As SA comes to grips with news of the recession, data from the third quarter will provide some insight into the direction in which the economy is headed.

In the first host of data from the third quarter, SA will learn whether production in crucial sectors such as mining, manufacturing and retail has continued to wane.

Forward-looking data such as the Standard Bank purchasing managers’ index (PMI) and the Absa PMI have pointed to a weak third quarter.

On Monday the agribusiness confidence index will show the investment sentiments of agribusiness on the back of the land policy discussion.

The sector dragged down economic growth in the first and second quarters.

On Tuesday Stats SA will release the July manufacturing numbers. The July PMI survey suggested that manufacturing activity picked up slightly at the start of the third quarter, after detracting from growth in the second quarter of 2018.

"We don’t expect manufacturing output to have responded as enthusiastically," said First National Bank (FNB) chief economist Mamello Matikinca.

Retail sales will be released on Wednesday, while mining production is scheduled for release on Thursday.

The mining sector has come under increased pressure as policy certainty about the Mining Charter persists.

"Commodity prices have been under strain of late, amid geopolitical concerns and heightened trade tensions. This, coupled with a combination of other factors, including declining productivity and escalating costs, have suppressed activity in the mining sector," said Investec economist Lara Hodes.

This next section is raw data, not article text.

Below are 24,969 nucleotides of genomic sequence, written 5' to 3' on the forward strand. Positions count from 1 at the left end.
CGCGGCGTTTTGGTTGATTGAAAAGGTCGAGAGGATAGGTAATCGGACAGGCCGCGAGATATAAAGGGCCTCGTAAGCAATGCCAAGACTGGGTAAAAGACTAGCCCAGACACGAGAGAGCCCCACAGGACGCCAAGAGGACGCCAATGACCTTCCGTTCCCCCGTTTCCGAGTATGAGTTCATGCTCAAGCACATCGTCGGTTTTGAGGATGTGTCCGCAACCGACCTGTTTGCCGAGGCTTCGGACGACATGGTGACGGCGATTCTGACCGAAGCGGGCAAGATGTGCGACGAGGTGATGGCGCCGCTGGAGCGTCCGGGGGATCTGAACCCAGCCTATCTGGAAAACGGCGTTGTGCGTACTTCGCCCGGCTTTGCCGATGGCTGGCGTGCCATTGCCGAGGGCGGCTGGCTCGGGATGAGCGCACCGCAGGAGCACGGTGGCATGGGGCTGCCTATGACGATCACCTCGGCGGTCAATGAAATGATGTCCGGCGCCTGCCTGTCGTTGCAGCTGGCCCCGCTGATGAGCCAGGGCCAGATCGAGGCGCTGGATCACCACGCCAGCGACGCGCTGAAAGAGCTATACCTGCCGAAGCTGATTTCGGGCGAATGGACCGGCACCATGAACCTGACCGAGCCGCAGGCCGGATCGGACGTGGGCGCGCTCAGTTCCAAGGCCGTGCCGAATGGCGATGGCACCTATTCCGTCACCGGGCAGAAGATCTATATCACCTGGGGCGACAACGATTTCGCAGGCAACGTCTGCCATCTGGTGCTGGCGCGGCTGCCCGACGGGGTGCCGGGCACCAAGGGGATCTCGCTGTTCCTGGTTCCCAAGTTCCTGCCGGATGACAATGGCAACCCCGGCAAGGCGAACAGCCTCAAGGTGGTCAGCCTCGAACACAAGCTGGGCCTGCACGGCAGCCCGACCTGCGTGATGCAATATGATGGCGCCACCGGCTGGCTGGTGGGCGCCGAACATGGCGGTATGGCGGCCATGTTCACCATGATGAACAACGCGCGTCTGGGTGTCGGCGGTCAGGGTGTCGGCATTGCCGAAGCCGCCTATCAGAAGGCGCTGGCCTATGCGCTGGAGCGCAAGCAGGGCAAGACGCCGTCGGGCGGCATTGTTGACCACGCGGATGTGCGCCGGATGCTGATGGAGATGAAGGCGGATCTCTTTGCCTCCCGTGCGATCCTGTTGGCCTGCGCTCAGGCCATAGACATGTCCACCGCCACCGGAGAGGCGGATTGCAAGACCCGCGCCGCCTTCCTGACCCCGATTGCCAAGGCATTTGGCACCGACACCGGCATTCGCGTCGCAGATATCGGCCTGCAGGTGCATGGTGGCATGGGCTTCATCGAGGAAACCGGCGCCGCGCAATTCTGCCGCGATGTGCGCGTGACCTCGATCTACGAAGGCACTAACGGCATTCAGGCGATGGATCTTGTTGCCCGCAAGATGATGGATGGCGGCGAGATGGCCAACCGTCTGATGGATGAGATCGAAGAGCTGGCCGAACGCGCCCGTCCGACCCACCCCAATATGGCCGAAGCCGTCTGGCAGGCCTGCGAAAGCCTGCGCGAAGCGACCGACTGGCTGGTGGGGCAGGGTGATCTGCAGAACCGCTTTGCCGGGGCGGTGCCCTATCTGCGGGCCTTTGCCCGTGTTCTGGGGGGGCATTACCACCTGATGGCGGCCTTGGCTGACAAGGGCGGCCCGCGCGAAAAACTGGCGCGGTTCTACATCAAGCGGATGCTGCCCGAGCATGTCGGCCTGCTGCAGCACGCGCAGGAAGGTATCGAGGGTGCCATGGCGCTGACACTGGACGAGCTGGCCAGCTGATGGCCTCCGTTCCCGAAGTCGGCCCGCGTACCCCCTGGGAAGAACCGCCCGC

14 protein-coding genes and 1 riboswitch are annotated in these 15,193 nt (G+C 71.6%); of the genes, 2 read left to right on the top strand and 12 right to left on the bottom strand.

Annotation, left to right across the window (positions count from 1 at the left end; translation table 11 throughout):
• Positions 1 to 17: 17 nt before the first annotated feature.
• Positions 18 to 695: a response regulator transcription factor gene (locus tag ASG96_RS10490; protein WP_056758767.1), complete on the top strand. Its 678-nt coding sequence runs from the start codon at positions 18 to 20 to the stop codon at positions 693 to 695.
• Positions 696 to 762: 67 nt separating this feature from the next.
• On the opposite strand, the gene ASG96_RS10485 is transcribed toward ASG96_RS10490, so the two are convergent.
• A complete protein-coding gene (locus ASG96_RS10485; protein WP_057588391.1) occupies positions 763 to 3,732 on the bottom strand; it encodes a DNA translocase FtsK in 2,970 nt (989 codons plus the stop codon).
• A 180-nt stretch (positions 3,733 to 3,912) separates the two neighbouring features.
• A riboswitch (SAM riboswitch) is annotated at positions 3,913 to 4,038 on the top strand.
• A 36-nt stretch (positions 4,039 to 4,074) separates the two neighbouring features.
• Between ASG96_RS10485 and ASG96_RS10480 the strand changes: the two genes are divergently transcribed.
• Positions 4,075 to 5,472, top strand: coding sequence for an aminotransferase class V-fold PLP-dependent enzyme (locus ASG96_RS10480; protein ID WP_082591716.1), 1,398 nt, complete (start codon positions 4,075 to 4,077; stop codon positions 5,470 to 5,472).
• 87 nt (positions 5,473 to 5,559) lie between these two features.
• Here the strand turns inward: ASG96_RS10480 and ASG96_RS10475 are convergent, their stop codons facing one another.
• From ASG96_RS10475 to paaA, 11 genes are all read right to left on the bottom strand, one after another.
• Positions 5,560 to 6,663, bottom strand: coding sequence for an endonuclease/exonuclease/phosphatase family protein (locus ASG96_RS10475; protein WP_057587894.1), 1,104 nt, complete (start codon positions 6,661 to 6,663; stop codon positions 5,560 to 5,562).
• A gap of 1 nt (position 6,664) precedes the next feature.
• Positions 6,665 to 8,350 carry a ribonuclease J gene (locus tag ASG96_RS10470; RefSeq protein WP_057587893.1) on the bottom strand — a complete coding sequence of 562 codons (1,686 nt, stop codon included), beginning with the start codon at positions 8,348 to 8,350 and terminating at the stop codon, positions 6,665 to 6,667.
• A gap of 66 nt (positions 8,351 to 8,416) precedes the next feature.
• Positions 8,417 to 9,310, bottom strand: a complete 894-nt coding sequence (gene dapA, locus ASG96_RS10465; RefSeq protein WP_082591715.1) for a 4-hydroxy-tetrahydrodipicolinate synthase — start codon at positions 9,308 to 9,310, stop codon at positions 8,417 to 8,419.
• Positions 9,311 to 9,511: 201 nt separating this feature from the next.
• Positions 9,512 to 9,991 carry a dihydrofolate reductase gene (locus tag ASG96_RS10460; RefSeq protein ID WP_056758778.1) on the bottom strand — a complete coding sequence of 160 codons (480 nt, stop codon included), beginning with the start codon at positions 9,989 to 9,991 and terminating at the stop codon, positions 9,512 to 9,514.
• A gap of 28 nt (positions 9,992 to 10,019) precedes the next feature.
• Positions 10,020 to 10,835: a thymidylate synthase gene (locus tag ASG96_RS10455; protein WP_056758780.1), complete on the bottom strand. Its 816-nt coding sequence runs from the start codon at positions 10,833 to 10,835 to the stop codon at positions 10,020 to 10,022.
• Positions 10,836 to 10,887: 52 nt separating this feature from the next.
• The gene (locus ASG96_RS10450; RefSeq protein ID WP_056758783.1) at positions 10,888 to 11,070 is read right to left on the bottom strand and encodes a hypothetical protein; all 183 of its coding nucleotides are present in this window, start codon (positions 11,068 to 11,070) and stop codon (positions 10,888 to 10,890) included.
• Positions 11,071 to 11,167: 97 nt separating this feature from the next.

July retail trade sales are likely to get a boost from the recently settled public sector wage increases at state-owned enterprises, said Matikinca. However, Hodes warned that consumer spending is still constrained and growth in the sector is likely to be muted.

Tuesday will also see the release of the third-quarter RMB/BER business confidence index. The confidence gauge slid to 39 in the second quarter from 45 in the first quarter.

Matikinca expects a material deterioration, saying the index is likely to fall to levels more reflective of the current economic gloom.

Hodes does not expect a recovery in the third quarter. "The economy is operating against a backdrop of swelling supply-driven inflationary pressures and muted activity, with the ongoing populist direction of some of SA’s actual and proposed economic policies continuing to weigh on sentiment," she said.

This comes in the same week that the Tax Indaba kicks off. Given the recent GDP figures and unfavourable statement from credit ratings agency Moody’s Investors Service, close attention will be paid to keynote addresses from finance minister Nhlanhla Nene and SA Revenue Service acting commissioner Mark Kingon on Monday.

Moody’s will host the Sub-Saharan Africa Summit on Thursday, which will provide insight into SA’s outlook.

The credit ratings agency slashed its growth forecast for SA in 2018 in half from 1.5% to 0.7% last week.